A month of mounting reports about the deaths of Americans visiting the Dominican Republic this year is starting to impact bookings, according to several sources.
The Airlines Reporting Corp. (ARC) says that air ticket purchases made in the U.S. from June 1-23, 2019, for travel to the Dominican Republic, decreased by 10% when compared to the same period in 2018. (The first three U.S. traveler deaths were reported at the end of May.)
This is in contrast with the rest of the Caribbean and Mexico, which saw an overall gain in air travelers, ARC said.
The island is also seeing a decline in interest from outside the U.S., where air ticket purchases for travel to the Dominican Republic made from June 1-23, 2019, decreased by 28% when compared to the same period in 2018.
Tickets to the Dominican Republic represented 4.62 million of 35 million global tickets purchased to Mexico and the Caribbean, ARC said.
At the same time, ForwardKeys, a travel technology company based in Valencia, Spain, reports that bookings for July and August from the U.S. to the Dominican Republic made from June 1-19, 2019, fell 74.3% compared to the same period in 2018. From the beginning of April to May 31, bookings had been up 2.8%, the company said.
While bookings are down, cancellations are up. According to a new survey conducted by the American Society of Travel Advisors, nearly 60% of travel advisors said U.S. clients have canceled trips to the Dominican Republic in the last week.
ARC reported a situation that appears even worse. According to the company, refunds for air ticket purchases to the Dominican Republic made in the U.S. from Jan. 1- June 23, 2019, increased 127% when compared to the same period in 2018. Looking only at June 2019 departures to the Dominican Republic, refunds increased 77% when compared to June 2018.
Refunds for air ticket purchases to the Dominican Republic made outside the U.S. from June 1-23, 2019, increased 8% when compared to the same period in 2018, ARC said.
Cancellations for U.S. travelers planned to the Dominican Republic from June 1-19, for travel at any future date, jumped by 51.2%, according to ForwardKeys, which claims to analyze more than 17 million flight bookings a day.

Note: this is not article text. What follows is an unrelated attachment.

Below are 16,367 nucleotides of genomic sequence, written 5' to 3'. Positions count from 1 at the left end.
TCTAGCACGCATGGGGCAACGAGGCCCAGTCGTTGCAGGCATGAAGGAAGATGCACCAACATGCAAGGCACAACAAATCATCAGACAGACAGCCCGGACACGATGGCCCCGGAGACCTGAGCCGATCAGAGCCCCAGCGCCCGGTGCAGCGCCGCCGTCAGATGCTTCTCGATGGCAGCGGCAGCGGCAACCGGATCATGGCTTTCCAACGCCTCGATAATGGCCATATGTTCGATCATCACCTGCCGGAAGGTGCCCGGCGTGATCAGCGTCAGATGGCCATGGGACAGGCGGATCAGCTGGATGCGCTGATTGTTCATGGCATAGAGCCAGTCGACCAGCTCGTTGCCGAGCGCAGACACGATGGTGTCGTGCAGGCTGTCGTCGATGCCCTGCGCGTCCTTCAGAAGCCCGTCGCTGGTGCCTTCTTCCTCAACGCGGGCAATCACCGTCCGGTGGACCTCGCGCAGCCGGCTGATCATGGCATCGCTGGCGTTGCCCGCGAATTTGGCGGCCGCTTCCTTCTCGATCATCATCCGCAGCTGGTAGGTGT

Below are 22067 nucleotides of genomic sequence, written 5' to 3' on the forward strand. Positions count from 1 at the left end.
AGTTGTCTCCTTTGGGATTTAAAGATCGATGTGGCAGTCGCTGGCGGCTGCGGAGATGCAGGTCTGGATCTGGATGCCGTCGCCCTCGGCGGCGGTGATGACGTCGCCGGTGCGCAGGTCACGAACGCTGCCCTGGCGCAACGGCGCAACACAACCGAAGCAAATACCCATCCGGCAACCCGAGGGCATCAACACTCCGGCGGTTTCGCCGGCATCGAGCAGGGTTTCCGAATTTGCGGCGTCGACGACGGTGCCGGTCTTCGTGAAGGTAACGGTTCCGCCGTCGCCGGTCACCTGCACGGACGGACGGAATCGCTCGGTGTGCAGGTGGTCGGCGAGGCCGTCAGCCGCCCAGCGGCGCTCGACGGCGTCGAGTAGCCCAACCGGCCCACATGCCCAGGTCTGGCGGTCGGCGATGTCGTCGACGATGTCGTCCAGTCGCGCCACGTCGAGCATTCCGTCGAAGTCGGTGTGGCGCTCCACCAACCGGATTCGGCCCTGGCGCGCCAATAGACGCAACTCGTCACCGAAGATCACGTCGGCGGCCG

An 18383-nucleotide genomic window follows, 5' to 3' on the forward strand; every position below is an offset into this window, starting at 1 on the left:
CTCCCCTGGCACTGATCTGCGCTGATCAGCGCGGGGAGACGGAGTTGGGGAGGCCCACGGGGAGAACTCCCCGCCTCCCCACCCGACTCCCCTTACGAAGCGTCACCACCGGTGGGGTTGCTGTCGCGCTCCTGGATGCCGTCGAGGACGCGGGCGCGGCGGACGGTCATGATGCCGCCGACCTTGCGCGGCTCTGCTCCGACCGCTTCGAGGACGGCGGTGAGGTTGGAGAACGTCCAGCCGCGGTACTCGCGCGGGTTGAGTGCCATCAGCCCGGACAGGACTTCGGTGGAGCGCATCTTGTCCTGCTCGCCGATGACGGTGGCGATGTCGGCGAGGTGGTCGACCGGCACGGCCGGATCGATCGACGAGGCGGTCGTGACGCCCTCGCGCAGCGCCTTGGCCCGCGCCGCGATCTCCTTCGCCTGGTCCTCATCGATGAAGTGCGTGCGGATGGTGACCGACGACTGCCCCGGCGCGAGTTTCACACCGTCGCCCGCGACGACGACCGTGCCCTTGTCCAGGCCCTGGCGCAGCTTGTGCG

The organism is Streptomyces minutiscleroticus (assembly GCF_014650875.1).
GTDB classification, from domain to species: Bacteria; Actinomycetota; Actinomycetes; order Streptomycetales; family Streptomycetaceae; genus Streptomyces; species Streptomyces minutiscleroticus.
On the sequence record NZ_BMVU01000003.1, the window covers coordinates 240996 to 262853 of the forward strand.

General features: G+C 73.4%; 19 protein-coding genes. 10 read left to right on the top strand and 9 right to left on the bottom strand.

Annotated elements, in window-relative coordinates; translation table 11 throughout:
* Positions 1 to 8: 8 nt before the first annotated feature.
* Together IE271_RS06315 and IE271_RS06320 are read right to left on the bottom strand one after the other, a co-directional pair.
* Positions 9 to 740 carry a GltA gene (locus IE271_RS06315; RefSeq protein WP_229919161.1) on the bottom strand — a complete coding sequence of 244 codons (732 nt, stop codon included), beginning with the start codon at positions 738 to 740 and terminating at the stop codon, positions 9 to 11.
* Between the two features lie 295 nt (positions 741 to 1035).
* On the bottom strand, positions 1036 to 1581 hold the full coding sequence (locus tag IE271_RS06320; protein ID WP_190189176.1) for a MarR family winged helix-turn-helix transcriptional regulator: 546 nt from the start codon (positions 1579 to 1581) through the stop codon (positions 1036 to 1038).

ARC’s results were based on 35 million roundtrip airline tickets (in all classes) purchased globally from Jan. 1-June 23, 2019, for travel to Mexico and the Caribbean, from 12,053 U.S. retail and corporate travel agency locations, including online travel agencies.
U.S. travelers choosing other Caribbean destinations
The Dominican Republic’s loss is the gain of other Caribbean islands. Air ticket purchases for travel to the Caribbean (excluding the Dominican Republic) and Mexico made in the U.S. from June 1-23, 2019 increased 3% when compared to the same period in 2018, according to ARC.
Ticket purchases for destinations with the most significant increase included Saint Martin (158%), Saint Barthélemy (117%), Saint Vincent (70%), Saint Lucia (33%) and the Bahamas (32%).
ForwardKeys reported advance bookings to Aruba were up 31.3%. Additionally, they are up 44.5% to the Bahamas and up 26% to Jamaica.
U.S. Senator calls for more American investigatory involvement
Meanwhile, U.S. Sen. Charles Schumer (D-NY) in a statement said he was demanding more federal help and expertise to assist the Dominican Republic’s investigation of the deaths, beyond the current engagement of the Federal Bureau of Investigation, “to follow more clues and gather faster answers into a possible cause or causes.”
Schumer formally requested the Bureau of Alcohol Tobacco and Firearms (ATF), which has a Caribbean office, investigate the theory that tainted alcohol may be present. “Schumer also wants the Centers for Disease Control (CDC) to send more of their experts down as part of his push to expedite the overall investigation into these mysterious illnesses and deaths,” his office said in a statement.
Recently, speculation has directed attention to tainted alcohol, and possibly even pool water.
“Given that we still have a whole lot of questions and very few answers into just what, if anything, is the cause for the recent spate of sicknesses and several deaths of Americans in the Dominican Republic, the feds should double their efforts on helping get to the bottom of things,” Schumer said.
Three of the victims were New Yorkers: Donette Edge Cannon of Queens, Leyla Cox of Staten Island, and Vittorio Caruso of Glen Cove.
“There has been little to no clarity surrounding these incidents, mainly because toxicology reports have yet to be released,” Schumer’s office said.
“Simply put, the sooner we get to the bottom of what is happening, the sooner we can be part of an appropriate response, but the first priority is for the feds to help get all the answers in hand, a timely and thorough investigation. And that is where the feds can help better expedite this process for everyone,” Schumer added.
The ATF has two offices in the Caribbean, one in Jamaica and another in the Bahamas, and can provide technical assistance, intelligence sharing, and forensic expertise to both the FBI and the Dominican Republic government “to help pinpoint what, if anything, is awry, and communicate with the larger international community,” Schumer’s office said in the statement.
Both the State Department and the Dominican Republic Tourism Ministry note that U.S. traveler deaths are actually down this year off previous years, and that they are well within a normal range given that between 2.5 million-2.7 million Americans visit the island every year.
The State Department’s travel advisory for the Dominican Republic remains at Level 2, making it comparable to other popular American tourist destinations, including England, France, Germany and Spain.